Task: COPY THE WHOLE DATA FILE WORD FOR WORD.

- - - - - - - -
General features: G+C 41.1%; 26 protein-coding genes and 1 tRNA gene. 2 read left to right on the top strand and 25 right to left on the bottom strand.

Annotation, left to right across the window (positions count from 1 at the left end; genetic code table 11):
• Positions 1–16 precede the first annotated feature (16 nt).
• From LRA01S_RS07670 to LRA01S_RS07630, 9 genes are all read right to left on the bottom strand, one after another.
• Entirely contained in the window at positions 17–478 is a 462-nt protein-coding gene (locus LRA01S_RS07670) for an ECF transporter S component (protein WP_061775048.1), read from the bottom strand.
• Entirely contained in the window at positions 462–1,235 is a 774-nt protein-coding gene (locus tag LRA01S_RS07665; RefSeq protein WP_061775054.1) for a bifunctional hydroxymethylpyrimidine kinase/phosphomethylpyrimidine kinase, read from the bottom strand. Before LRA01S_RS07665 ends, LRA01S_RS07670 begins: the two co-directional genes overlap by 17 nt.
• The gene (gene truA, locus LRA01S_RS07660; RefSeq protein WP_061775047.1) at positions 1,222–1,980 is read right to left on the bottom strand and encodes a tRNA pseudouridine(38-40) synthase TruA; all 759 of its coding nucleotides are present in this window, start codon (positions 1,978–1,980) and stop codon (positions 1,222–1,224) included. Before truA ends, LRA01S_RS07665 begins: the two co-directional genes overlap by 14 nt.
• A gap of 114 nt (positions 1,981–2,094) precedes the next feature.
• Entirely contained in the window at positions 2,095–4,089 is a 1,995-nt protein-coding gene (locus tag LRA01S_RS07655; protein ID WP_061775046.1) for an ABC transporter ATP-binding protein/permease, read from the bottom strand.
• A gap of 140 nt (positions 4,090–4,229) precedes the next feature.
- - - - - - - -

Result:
General features: G+C 41.1%; 26 protein-coding genes and 1 tRNA gene. 2 read left to right on the top strand and 25 right to left on the bottom strand.

Annotation, left to right across the window (positions count from 1 at the left end; genetic code table 11):
• Positions 1–16 precede the first annotated feature (16 nt).
• From LRA01S_RS07670 to LRA01S_RS07630, 9 genes are all read right to left on the bottom strand, one after another.
• Entirely contained in the window at positions 17–478 is a 462-nt protein-coding gene (locus LRA01S_RS07670) for an ECF transporter S component (protein WP_061775048.1), read from the bottom strand.
• Entirely contained in the window at positions 462–1,235 is a 774-nt protein-coding gene (locus tag LRA01S_RS07665; RefSeq protein WP_061775054.1) for a bifunctional hydroxymethylpyrimidine kinase/phosphomethylpyrimidine kinase, read from the bottom strand. Before LRA01S_RS07665 ends, LRA01S_RS07670 begins: the two co-directional genes overlap by 17 nt.
• The gene (gene truA, locus LRA01S_RS07660; RefSeq protein WP_061775047.1) at positions 1,222–1,980 is read right to left on the bottom strand and encodes a tRNA pseudouridine(38-40) synthase TruA; all 759 of its coding nucleotides are present in this window, start codon (positions 1,978–1,980) and stop codon (positions 1,222–1,224) included. Before truA ends, LRA01S_RS07665 begins: the two co-directional genes overlap by 14 nt.
• A gap of 114 nt (positions 1,981–2,094) precedes the next feature.
• Entirely contained in the window at positions 2,095–4,089 is a 1,995-nt protein-coding gene (locus tag LRA01S_RS07655; protein ID WP_061775046.1) for an ABC transporter ATP-binding protein/permease, read from the bottom strand.
• A gap of 140 nt (positions 4,090–4,229) precedes the next feature.